Credit insurer Atradius released a new report this week which focuses on payment practices in China. Atradius survey shows an uptick in late payment of B2B invoices in China, which can have a knock-on effect on the liquidity of some businesses in several countries in Asia Pacific.
The report states that 62% of businesses said domestic business-to-business (B2B) “customers have slowed invoice payment due to liquidity problems over the past year.” On average, domestic B2B credit-based sales are 41.8% of local sales, while abroad B2B credit-based sales are 34.2% of the total value of exports. Both figures are notably lower than the average of the other Asia Pacific countries surveyed.
Key payment delay factors:
Most of the respondents in China (62% indicated that late payment from domestic B2B customers is mainly attributable to liquidity constraints. This is markedly above the 46.3% of respondents in Asia Pacific, and the highest response rate in the region. This highlights the challenging economic conditions currently present in China as the country attempts to move from an investment-led to a consumption-led economic growth model. Compared to the 21.3% survey average, 27.3% of Chinese respondents reported that late payment of domestic B2B invoices was most often due to the formal insolvency of the buyer.
For foreign payments, the most frequently mentioned reasons for payment delays are the complexity of the payment procedure (43.5% of respondents, versus 39.5% in Asia Pacific) and liquidity constraints (40.6% of respondents, versus 34.5% for the region). Disputes over the quality of goods and services provided follows as the third most frequent reason for slow payment from customers, cited by nearly 37% of respondents, versus 28.3% in the region overall.
1.8% of the average total value of B2B receivables in China was reported by respondents as uncollectable. This is below the 2.0% regional average. Consistent with the survey pattern, domestic write-offs outweigh foreign ones. This likely reflects cultural and language differences in international business relationships. Domestic and foreign uncollectable B2B receivables were primarily reported to stem from the construction, consumer durables, food and electronics sectors.
For most of the respondents in China (just over 52%), B2B receivables went uncollected due to the customer being bankrupt or out of business. This compares to 54.4% of respondents in Asia Pacific. 41.5% Two in five Chinese respondents said that B2B receivables could not be collected due to the failure of the collection attempts (38.6% of respondents in Asia Pacific).
A markedly higher percentage of respondents in China (37%) than in Asia Pacific (24.3%) said that B2B receivables were written off as uncollectable as the additional costs to pursue the debtors were too high.
Forecast: Around four in nine respondents in China said that they do not expect any change in the payment behaviour of domestic B2B customers over the coming 12 months. One in five anticipates a worsening, particularly in the construction sector. Around three in eight respondents expect an improvement in the payment behaviour of domestic customers, particularly in the electronics sector.
Background information on Payment Terms:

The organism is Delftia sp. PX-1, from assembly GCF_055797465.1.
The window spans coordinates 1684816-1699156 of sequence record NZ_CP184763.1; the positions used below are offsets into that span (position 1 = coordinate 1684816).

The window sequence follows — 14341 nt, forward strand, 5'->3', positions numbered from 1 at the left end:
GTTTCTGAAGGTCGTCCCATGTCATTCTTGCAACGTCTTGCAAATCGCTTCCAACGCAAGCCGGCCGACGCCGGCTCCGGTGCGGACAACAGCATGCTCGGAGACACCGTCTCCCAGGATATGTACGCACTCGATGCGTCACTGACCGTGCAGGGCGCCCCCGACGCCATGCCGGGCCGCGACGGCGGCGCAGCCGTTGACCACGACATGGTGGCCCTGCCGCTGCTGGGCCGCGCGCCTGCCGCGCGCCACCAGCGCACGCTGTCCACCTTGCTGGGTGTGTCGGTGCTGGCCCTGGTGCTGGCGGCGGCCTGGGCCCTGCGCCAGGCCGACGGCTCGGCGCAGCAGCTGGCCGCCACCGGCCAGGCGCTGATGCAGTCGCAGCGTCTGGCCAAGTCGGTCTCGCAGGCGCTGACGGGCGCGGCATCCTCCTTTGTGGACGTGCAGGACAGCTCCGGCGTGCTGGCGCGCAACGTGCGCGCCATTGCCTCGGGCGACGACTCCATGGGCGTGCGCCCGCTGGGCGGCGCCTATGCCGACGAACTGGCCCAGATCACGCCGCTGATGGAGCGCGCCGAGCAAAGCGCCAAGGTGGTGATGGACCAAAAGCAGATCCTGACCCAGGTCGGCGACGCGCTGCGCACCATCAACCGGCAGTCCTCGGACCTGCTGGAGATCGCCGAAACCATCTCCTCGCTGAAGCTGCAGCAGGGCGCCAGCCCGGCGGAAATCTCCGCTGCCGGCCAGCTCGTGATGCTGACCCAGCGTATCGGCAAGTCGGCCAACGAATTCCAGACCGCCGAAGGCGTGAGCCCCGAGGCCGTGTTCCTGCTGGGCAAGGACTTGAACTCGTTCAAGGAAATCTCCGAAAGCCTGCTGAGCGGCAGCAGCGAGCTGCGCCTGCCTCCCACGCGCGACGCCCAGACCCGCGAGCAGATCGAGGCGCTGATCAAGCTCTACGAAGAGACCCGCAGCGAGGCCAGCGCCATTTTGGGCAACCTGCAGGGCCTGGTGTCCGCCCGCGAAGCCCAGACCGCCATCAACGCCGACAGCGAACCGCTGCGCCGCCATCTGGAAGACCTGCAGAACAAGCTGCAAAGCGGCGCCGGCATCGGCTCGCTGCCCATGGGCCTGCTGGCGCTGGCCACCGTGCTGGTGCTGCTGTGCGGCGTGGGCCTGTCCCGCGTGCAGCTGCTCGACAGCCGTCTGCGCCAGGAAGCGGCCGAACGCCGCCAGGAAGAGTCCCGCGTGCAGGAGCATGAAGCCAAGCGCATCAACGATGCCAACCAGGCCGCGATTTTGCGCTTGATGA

Average payment term:
Domestic B2B customers of respondents in China are given an average of 37 days from the invoice date to pay invoices. This term, which increased by an average of two weeks over the past two years, and has been steady since 2014, is four days longer than the average for Asia Pacific (33 days). It is the third longest average payment term of the countries surveyed in Asia Pacific, after those recorded in Taiwan (41 days) and Japan (47 days).
Foreign B2B customers of Chinese respondents are granted, on average, slightly more time to pay invoices. The payment term granted to customers abroad, averaging 41 days from the invoice date, is eight days longer than the average term for the region. Moreover, it is significantly longer than two years ago (by an average of two weeks) and unchanged since last year.
Overdue B2B invoices:
93.6% of respondents in China (above the 90.2% of respondents in Asia Pacific) reported having experienced invoice late payment from their B2B customers over the past year. The domestic insolvency environment in China is expected to deteriorate in the coming months, as economic growth is cooling down.
Late payment from respondents’ domestic B2B customers occurred almost as often as did late payment from customers abroad. This has translated into an almost equal average proportion of domestic and foreign B2B invoices which remained outstanding after the due date. On average, 43.1% of the total value of domestic, and 42.4% of the total value of foreign B2B invoices were reported to be overdue. Both averages for China, however, are lower than the averages for Asia Pacific (44.8% domestic and 45.2% foreign). Compared with the above mentioned frequency of late payment, these findings suggest that, in China, late payment by B2B customers occurs more frequently on invoices for small amounts than in most of the other countries in Asia Pacific.
Very long outstanding receivables (unpaid after 90 days or more) averaged 7.5% of the total value of domestic, and nearly 10% of the total value of foreign B2B invoices (the averages for Asia Pacific were 8.8% domestic and 11% foreign).
Average payment delay:
Domestic B2B customers of respondents in China settle their overdue payments, on average, 22 days after the due date. Foreign past due invoices are paid by customers, on average, not later than 25 days after the due date. Both figures are in line with the regional averages (25 days domestic and 28 days foreign). This means that B2B suppliers in China receive payment on past due domestic B2B invoices, on average, around 60 days after invoicing, and on foreign invoices after about 67 days from the invoice date.
To read the full report click on this link